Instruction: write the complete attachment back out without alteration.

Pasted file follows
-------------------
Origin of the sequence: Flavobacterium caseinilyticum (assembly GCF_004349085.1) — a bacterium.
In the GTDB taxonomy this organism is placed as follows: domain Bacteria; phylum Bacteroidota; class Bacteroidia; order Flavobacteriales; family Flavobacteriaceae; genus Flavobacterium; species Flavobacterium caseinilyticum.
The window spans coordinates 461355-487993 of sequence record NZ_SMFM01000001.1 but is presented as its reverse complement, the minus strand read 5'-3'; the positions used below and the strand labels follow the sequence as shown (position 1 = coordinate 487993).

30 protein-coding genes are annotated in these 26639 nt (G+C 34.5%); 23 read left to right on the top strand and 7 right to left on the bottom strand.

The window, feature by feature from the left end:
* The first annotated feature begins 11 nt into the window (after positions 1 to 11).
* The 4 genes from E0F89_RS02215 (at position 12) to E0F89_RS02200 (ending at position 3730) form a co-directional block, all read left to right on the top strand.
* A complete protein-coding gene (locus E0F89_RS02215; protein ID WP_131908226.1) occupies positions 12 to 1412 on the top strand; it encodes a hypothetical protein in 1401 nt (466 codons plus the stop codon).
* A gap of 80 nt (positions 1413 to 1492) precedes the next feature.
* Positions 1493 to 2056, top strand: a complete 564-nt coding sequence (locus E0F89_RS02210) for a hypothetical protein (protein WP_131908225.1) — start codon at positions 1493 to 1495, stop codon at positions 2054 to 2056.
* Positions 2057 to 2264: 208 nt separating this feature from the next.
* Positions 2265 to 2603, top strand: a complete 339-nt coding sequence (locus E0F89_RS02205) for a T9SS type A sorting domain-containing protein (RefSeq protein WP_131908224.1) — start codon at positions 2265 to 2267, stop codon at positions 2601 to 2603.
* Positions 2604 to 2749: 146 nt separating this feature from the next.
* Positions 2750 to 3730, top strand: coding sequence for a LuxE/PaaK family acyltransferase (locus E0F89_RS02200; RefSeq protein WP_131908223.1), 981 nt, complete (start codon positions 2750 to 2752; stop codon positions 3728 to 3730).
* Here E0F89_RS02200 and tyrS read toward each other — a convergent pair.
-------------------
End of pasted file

Origin of the sequence: Flavobacterium caseinilyticum (assembly GCF_004349085.1) — a bacterium.
In the GTDB taxonomy this organism is placed as follows: domain Bacteria; phylum Bacteroidota; class Bacteroidia; order Flavobacteriales; family Flavobacteriaceae; genus Flavobacterium; species Flavobacterium caseinilyticum.
The window spans coordinates 461355-487993 of sequence record NZ_SMFM01000001.1 but is presented as its reverse complement, the minus strand read 5'-3'; the positions used below and the strand labels follow the sequence as shown (position 1 = coordinate 487993).

30 protein-coding genes are annotated in these 26639 nt (G+C 34.5%); 23 read left to right on the top strand and 7 right to left on the bottom strand.

The window, feature by feature from the left end:
* The first annotated feature begins 11 nt into the window (after positions 1 to 11).
* The 4 genes from E0F89_RS02215 (at position 12) to E0F89_RS02200 (ending at position 3730) form a co-directional block, all read left to right on the top strand.
* A complete protein-coding gene (locus E0F89_RS02215; protein ID WP_131908226.1) occupies positions 12 to 1412 on the top strand; it encodes a hypothetical protein in 1401 nt (466 codons plus the stop codon).
* A gap of 80 nt (positions 1413 to 1492) precedes the next feature.
* Positions 1493 to 2056, top strand: a complete 564-nt coding sequence (locus E0F89_RS02210) for a hypothetical protein (protein WP_131908225.1) — start codon at positions 1493 to 1495, stop codon at positions 2054 to 2056.
* Positions 2057 to 2264: 208 nt separating this feature from the next.
* Positions 2265 to 2603, top strand: a complete 339-nt coding sequence (locus E0F89_RS02205) for a T9SS type A sorting domain-containing protein (RefSeq protein WP_131908224.1) — start codon at positions 2265 to 2267, stop codon at positions 2601 to 2603.
* Positions 2604 to 2749: 146 nt separating this feature from the next.
* Positions 2750 to 3730, top strand: coding sequence for a LuxE/PaaK family acyltransferase (locus E0F89_RS02200; RefSeq protein WP_131908223.1), 981 nt, complete (start codon positions 2750 to 2752; stop codon positions 3728 to 3730).
* Here E0F89_RS02200 and tyrS read toward each other — a convergent pair.